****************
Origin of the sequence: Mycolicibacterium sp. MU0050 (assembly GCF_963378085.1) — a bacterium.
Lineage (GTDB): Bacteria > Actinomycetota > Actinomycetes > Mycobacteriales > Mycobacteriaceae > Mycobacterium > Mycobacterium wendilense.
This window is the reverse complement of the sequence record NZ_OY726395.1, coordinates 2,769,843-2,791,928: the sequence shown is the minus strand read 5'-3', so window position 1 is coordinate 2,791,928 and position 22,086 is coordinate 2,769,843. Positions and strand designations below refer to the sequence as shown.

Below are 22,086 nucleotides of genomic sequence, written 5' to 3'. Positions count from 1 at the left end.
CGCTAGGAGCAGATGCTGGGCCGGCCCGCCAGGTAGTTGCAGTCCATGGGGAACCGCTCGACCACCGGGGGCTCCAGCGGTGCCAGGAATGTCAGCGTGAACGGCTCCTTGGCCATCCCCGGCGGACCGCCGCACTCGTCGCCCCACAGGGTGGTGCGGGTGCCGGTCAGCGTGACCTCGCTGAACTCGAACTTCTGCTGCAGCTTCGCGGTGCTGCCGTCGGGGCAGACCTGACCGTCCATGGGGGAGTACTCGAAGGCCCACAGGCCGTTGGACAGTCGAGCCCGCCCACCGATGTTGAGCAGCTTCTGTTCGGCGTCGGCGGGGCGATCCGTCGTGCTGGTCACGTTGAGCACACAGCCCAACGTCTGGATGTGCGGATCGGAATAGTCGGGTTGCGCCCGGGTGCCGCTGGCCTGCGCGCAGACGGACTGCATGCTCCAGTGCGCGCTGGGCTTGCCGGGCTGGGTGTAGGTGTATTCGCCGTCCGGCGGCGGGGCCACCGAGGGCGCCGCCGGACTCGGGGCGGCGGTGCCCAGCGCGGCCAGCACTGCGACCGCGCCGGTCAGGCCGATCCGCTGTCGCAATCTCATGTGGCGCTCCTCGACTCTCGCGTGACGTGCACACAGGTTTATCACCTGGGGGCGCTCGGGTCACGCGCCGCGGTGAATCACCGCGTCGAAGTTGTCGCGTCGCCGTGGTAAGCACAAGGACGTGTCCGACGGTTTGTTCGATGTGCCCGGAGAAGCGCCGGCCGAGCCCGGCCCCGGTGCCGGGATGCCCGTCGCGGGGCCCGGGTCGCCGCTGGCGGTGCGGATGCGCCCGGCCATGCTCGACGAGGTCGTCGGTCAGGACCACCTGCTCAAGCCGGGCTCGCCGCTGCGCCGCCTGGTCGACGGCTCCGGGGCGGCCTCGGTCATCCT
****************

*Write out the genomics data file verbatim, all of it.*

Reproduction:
Origin of the sequence: Mycolicibacterium sp. MU0050 (assembly GCF_963378085.1) — a bacterium.
Lineage (GTDB): Bacteria > Actinomycetota > Actinomycetes > Mycobacteriales > Mycobacteriaceae > Mycobacterium > Mycobacterium wendilense.
This window is the reverse complement of the sequence record NZ_OY726395.1, coordinates 2,769,843-2,791,928: the sequence shown is the minus strand read 5'-3', so window position 1 is coordinate 2,791,928 and position 22,086 is coordinate 2,769,843. Positions and strand designations below refer to the sequence as shown.

Below are 22,086 nucleotides of genomic sequence, written 5' to 3'. Positions count from 1 at the left end.
CGCTAGGAGCAGATGCTGGGCCGGCCCGCCAGGTAGTTGCAGTCCATGGGGAACCGCTCGACCACCGGGGGCTCCAGCGGTGCCAGGAATGTCAGCGTGAACGGCTCCTTGGCCATCCCCGGCGGACCGCCGCACTCGTCGCCCCACAGGGTGGTGCGGGTGCCGGTCAGCGTGACCTCGCTGAACTCGAACTTCTGCTGCAGCTTCGCGGTGCTGCCGTCGGGGCAGACCTGACCGTCCATGGGGGAGTACTCGAAGGCCCACAGGCCGTTGGACAGTCGAGCCCGCCCACCGATGTTGAGCAGCTTCTGTTCGGCGTCGGCGGGGCGATCCGTCGTGCTGGTCACGTTGAGCACACAGCCCAACGTCTGGATGTGCGGATCGGAATAGTCGGGTTGCGCCCGGGTGCCGCTGGCCTGCGCGCAGACGGACTGCATGCTCCAGTGCGCGCTGGGCTTGCCGGGCTGGGTGTAGGTGTATTCGCCGTCCGGCGGCGGGGCCACCGAGGGCGCCGCCGGACTCGGGGCGGCGGTGCCCAGCGCGGCCAGCACTGCGACCGCGCCGGTCAGGCCGATCCGCTGTCGCAATCTCATGTGGCGCTCCTCGACTCTCGCGTGACGTGCACACAGGTTTATCACCTGGGGGCGCTCGGGTCACGCGCCGCGGTGAATCACCGCGTCGAAGTTGTCGCGTCGCCGTGGTAAGCACAAGGACGTGTCCGACGGTTTGTTCGATGTGCCCGGAGAAGCGCCGGCCGAGCCCGGCCCCGGTGCCGGGATGCCCGTCGCGGGGCCCGGGTCGCCGCTGGCGGTGCGGATGCGCCCGGCCATGCTCGACGAGGTCGTCGGTCAGGACCACCTGCTCAAGCCGGGCTCGCCGCTGCGCCGCCTGGTCGACGGCTCCGGGGCGGCCTCGGTCATCCT